Naypyidaw, Myanmar - Tanks and missile carriers rumbled through Myanmar's showpiece capital on Thursday as fighter jets soared overhead at an annual parade attended by top generals and pro-democracy leader Aung San Suu Kyi.
The show of military strength came as the opposition campaigns to remove unelected soldiers from the country's fledgling parliament, three years after the end of junta rule.
Suu Kyi attended the Armed Forces Day parade for a second straight year along with army chief Min Aung Hlaing, as rifle-toting soldiers marched through the purpose-built capital Naypyidaw.
The Nobel Peace Prize winner's debut at the event last year caused surprise given her long imprisonment by the generals who ran the country for decades with an iron fist.
But since her release in 2010, Suu Kyi has established a working relationship with a reformist government headed by President Thein Sein, a former general.
Suu Kyi's father, the country's late independence hero Aung San, created the army and led the struggle against British colonial rule.
Last year Suu Kyi admitted she remained “fond” of the military, despite a litany of allegations that it has committed rights abuses in Myanmar's ethnic conflicts.
A controversial 2008 constitution crafted by the former junta - now under review by Parliament - reserves 25 percent of parliamentary seats for armed forces personnel.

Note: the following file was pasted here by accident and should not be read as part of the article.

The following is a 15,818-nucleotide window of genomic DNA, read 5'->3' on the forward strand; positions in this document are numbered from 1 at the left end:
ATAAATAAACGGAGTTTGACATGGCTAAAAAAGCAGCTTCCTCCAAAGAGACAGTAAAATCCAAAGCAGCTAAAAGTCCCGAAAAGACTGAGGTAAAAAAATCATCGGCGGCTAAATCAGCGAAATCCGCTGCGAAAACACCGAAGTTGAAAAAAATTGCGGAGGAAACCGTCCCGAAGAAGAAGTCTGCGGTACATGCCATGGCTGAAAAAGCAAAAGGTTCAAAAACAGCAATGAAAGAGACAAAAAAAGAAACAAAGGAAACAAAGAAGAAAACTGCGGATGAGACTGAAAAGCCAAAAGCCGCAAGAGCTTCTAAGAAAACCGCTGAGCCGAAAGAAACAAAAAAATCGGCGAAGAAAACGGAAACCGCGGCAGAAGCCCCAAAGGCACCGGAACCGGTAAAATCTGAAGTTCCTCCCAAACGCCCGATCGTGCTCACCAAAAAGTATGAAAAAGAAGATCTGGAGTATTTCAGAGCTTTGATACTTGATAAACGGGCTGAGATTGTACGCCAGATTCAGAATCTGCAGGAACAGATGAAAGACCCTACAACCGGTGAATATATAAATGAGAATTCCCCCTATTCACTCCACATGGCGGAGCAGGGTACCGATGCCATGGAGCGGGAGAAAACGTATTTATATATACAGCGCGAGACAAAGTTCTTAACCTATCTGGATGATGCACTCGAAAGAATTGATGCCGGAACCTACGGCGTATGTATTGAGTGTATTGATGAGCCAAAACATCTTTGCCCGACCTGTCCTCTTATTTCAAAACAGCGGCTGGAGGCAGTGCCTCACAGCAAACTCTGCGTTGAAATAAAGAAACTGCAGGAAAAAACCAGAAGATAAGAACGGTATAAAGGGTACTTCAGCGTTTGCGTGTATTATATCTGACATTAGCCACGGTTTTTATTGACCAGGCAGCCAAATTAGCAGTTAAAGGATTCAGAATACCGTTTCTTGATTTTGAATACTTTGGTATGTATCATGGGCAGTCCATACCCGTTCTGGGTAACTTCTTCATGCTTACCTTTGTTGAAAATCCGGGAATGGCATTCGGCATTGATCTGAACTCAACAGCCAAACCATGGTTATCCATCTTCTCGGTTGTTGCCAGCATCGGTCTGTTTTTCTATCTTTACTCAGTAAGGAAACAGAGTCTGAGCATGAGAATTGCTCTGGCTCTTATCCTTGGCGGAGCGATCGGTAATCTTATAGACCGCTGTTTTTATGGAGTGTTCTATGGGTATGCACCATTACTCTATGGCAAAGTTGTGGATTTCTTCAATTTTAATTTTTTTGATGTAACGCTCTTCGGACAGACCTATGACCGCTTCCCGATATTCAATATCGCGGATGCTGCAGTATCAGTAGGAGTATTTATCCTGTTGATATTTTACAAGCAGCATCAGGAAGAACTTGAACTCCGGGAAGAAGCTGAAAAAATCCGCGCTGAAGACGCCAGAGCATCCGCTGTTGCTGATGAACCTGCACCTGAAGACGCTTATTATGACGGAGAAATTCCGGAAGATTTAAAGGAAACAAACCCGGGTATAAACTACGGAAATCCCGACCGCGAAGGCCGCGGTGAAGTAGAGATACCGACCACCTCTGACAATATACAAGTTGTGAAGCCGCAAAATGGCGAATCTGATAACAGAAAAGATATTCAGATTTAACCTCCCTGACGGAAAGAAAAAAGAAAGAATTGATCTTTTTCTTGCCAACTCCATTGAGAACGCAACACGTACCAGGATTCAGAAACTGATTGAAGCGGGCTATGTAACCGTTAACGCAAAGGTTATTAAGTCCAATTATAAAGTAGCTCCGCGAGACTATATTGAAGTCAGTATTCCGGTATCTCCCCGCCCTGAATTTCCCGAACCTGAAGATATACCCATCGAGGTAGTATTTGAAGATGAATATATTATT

Suu Kyi has spearheaded calls for the charter to be overhauled.
On Wednesday Thein Sein reaffirmed his support for a “strong” military but said its role should be reduced slowly in the transition to democracy.
Suu Kyi has expressed a readiness to take on the presidency if her National League for Democracy (NLD) party wins key parliamentary elections due in 2015.
But that would require an amendment to the constitution, which can only be undertaken with the support of more than 75 percent of the legislature.
The 2015 elections are seen as a definitive test of whether the military and its allies are willing to loosen their grip on power.
Rights groups have voiced concerns that the country's reform drive could be stalling.
Legislation under consideration by parliament that could ban marriages between Buddhist women and men of minority faiths has triggered particular concern.
In a rare nod to Myanmar's religious divides, Min Aung Hlaing blamed the country's intermarriage “problems” on the British colonial era, which came to an end in 1948.
In an Armed Forces Day speech, he also indicated that there were procedures to allow the country's charter to be amended, but stressed that a major role of the army was to “safeguard the constitution”.
The country has been shaken by religious unrest in recent years with at least 250 people killed in Buddhist-Muslim clashes since 2012.
Security forces in the restive western state of Rakhine fired warning shots late Wednesday to disperse a rock-throwing mob that targeted the offices of an international aid group after an argument over a Buddhist flag, authorities said.